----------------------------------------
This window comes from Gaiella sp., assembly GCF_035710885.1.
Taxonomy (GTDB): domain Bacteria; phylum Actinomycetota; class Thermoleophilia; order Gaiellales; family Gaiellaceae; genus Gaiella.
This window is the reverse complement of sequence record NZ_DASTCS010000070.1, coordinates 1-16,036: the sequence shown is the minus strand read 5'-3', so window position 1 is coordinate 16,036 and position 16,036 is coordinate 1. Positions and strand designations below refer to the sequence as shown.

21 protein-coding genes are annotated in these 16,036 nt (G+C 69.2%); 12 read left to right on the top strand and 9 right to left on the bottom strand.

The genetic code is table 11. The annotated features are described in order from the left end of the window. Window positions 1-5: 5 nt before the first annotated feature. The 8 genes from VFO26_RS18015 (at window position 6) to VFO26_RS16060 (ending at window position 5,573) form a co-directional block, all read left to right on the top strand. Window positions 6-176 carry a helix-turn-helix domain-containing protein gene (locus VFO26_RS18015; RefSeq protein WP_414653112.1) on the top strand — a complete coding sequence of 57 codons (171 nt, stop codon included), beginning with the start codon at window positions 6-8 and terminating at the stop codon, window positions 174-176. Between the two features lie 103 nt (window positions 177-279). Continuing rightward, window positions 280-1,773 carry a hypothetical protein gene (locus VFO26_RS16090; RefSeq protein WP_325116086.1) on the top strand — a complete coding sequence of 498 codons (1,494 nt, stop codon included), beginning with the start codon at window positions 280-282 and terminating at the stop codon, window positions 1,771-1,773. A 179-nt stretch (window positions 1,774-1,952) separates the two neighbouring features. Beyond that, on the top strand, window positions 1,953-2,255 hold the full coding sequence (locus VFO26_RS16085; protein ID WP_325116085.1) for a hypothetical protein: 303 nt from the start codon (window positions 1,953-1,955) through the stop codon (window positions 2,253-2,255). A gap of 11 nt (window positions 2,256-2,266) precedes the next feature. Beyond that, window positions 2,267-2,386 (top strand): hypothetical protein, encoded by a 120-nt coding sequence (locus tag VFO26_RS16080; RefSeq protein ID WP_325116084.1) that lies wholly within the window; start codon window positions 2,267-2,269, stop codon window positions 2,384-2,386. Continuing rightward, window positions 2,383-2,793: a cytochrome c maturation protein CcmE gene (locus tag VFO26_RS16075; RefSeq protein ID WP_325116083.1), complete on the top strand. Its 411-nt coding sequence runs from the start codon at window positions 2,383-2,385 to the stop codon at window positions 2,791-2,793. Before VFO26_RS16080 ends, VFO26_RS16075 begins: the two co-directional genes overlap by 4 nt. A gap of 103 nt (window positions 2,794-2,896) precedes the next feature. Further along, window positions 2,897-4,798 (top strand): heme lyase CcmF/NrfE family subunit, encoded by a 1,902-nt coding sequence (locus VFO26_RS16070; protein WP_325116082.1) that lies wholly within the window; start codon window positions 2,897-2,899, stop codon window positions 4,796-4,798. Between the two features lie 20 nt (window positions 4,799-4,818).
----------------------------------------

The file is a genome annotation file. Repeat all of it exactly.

This window comes from Gaiella sp., assembly GCF_035710885.1.
Taxonomy (GTDB): domain Bacteria; phylum Actinomycetota; class Thermoleophilia; order Gaiellales; family Gaiellaceae; genus Gaiella.
This window is the reverse complement of sequence record NZ_DASTCS010000070.1, coordinates 1-16,036: the sequence shown is the minus strand read 5'-3', so window position 1 is coordinate 16,036 and position 16,036 is coordinate 1. Positions and strand designations below refer to the sequence as shown.

21 protein-coding genes are annotated in these 16,036 nt (G+C 69.2%); 12 read left to right on the top strand and 9 right to left on the bottom strand.

The genetic code is table 11. The annotated features are described in order from the left end of the window. Window positions 1-5: 5 nt before the first annotated feature. The 8 genes from VFO26_RS18015 (at window position 6) to VFO26_RS16060 (ending at window position 5,573) form a co-directional block, all read left to right on the top strand. Window positions 6-176 carry a helix-turn-helix domain-containing protein gene (locus VFO26_RS18015; RefSeq protein WP_414653112.1) on the top strand — a complete coding sequence of 57 codons (171 nt, stop codon included), beginning with the start codon at window positions 6-8 and terminating at the stop codon, window positions 174-176. Between the two features lie 103 nt (window positions 177-279). Continuing rightward, window positions 280-1,773 carry a hypothetical protein gene (locus VFO26_RS16090; RefSeq protein WP_325116086.1) on the top strand — a complete coding sequence of 498 codons (1,494 nt, stop codon included), beginning with the start codon at window positions 280-282 and terminating at the stop codon, window positions 1,771-1,773. A 179-nt stretch (window positions 1,774-1,952) separates the two neighbouring features. Beyond that, on the top strand, window positions 1,953-2,255 hold the full coding sequence (locus VFO26_RS16085; protein ID WP_325116085.1) for a hypothetical protein: 303 nt from the start codon (window positions 1,953-1,955) through the stop codon (window positions 2,253-2,255). A gap of 11 nt (window positions 2,256-2,266) precedes the next feature. Beyond that, window positions 2,267-2,386 (top strand): hypothetical protein, encoded by a 120-nt coding sequence (locus tag VFO26_RS16080; RefSeq protein ID WP_325116084.1) that lies wholly within the window; start codon window positions 2,267-2,269, stop codon window positions 2,384-2,386. Continuing rightward, window positions 2,383-2,793: a cytochrome c maturation protein CcmE gene (locus tag VFO26_RS16075; RefSeq protein ID WP_325116083.1), complete on the top strand. Its 411-nt coding sequence runs from the start codon at window positions 2,383-2,385 to the stop codon at window positions 2,791-2,793. Before VFO26_RS16080 ends, VFO26_RS16075 begins: the two co-directional genes overlap by 4 nt. A gap of 103 nt (window positions 2,794-2,896) precedes the next feature. Further along, window positions 2,897-4,798 (top strand): heme lyase CcmF/NrfE family subunit, encoded by a 1,902-nt coding sequence (locus VFO26_RS16070; protein WP_325116082.1) that lies wholly within the window; start codon window positions 2,897-2,899, stop codon window positions 4,796-4,798. Between the two features lie 20 nt (window positions 4,799-4,818).